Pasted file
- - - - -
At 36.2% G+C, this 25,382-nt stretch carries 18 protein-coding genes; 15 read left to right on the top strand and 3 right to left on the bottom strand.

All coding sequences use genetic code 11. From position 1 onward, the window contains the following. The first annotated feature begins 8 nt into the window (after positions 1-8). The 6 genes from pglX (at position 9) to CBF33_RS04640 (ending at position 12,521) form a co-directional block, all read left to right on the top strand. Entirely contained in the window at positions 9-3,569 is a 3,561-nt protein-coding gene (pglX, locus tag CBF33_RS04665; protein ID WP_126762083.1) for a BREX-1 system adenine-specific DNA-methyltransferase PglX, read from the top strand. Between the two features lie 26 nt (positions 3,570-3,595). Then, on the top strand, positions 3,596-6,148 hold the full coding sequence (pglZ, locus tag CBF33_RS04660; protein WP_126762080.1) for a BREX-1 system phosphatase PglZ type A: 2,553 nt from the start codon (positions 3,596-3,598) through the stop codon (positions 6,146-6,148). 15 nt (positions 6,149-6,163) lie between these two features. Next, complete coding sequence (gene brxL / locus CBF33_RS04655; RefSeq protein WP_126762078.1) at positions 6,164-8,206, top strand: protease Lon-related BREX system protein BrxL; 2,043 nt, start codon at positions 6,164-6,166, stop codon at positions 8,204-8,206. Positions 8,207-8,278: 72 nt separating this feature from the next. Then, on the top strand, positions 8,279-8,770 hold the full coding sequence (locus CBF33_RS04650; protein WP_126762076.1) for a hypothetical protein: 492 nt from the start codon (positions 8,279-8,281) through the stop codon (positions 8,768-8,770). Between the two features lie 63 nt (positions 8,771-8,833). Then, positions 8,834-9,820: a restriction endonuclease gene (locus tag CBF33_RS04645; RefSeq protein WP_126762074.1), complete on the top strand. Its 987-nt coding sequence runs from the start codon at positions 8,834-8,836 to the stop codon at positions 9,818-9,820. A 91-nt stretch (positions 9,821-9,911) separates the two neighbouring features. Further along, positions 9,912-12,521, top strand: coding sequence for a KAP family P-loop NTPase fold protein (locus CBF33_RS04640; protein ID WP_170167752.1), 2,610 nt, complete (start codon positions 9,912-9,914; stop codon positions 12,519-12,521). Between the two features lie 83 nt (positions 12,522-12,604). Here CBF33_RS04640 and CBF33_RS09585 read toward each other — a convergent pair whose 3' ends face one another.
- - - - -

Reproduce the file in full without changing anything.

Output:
At 36.2% G+C, this 25,382-nt stretch carries 18 protein-coding genes; 15 read left to right on the top strand and 3 right to left on the bottom strand.

All coding sequences use genetic code 11. From position 1 onward, the window contains the following. The first annotated feature begins 8 nt into the window (after positions 1-8). The 6 genes from pglX (at position 9) to CBF33_RS04640 (ending at position 12,521) form a co-directional block, all read left to right on the top strand. Entirely contained in the window at positions 9-3,569 is a 3,561-nt protein-coding gene (pglX, locus tag CBF33_RS04665; protein ID WP_126762083.1) for a BREX-1 system adenine-specific DNA-methyltransferase PglX, read from the top strand. Between the two features lie 26 nt (positions 3,570-3,595). Then, on the top strand, positions 3,596-6,148 hold the full coding sequence (pglZ, locus tag CBF33_RS04660; protein WP_126762080.1) for a BREX-1 system phosphatase PglZ type A: 2,553 nt from the start codon (positions 3,596-3,598) through the stop codon (positions 6,146-6,148). 15 nt (positions 6,149-6,163) lie between these two features. Next, complete coding sequence (gene brxL / locus CBF33_RS04655; RefSeq protein WP_126762078.1) at positions 6,164-8,206, top strand: protease Lon-related BREX system protein BrxL; 2,043 nt, start codon at positions 6,164-6,166, stop codon at positions 8,204-8,206. Positions 8,207-8,278: 72 nt separating this feature from the next. Then, on the top strand, positions 8,279-8,770 hold the full coding sequence (locus CBF33_RS04650; protein WP_126762076.1) for a hypothetical protein: 492 nt from the start codon (positions 8,279-8,281) through the stop codon (positions 8,768-8,770). Between the two features lie 63 nt (positions 8,771-8,833). Then, positions 8,834-9,820: a restriction endonuclease gene (locus tag CBF33_RS04645; RefSeq protein WP_126762074.1), complete on the top strand. Its 987-nt coding sequence runs from the start codon at positions 8,834-8,836 to the stop codon at positions 9,818-9,820. A 91-nt stretch (positions 9,821-9,911) separates the two neighbouring features. Further along, positions 9,912-12,521, top strand: coding sequence for a KAP family P-loop NTPase fold protein (locus CBF33_RS04640; protein ID WP_170167752.1), 2,610 nt, complete (start codon positions 9,912-9,914; stop codon positions 12,519-12,521). Between the two features lie 83 nt (positions 12,522-12,604). Here CBF33_RS04640 and CBF33_RS09585 read toward each other — a convergent pair whose 3' ends face one another.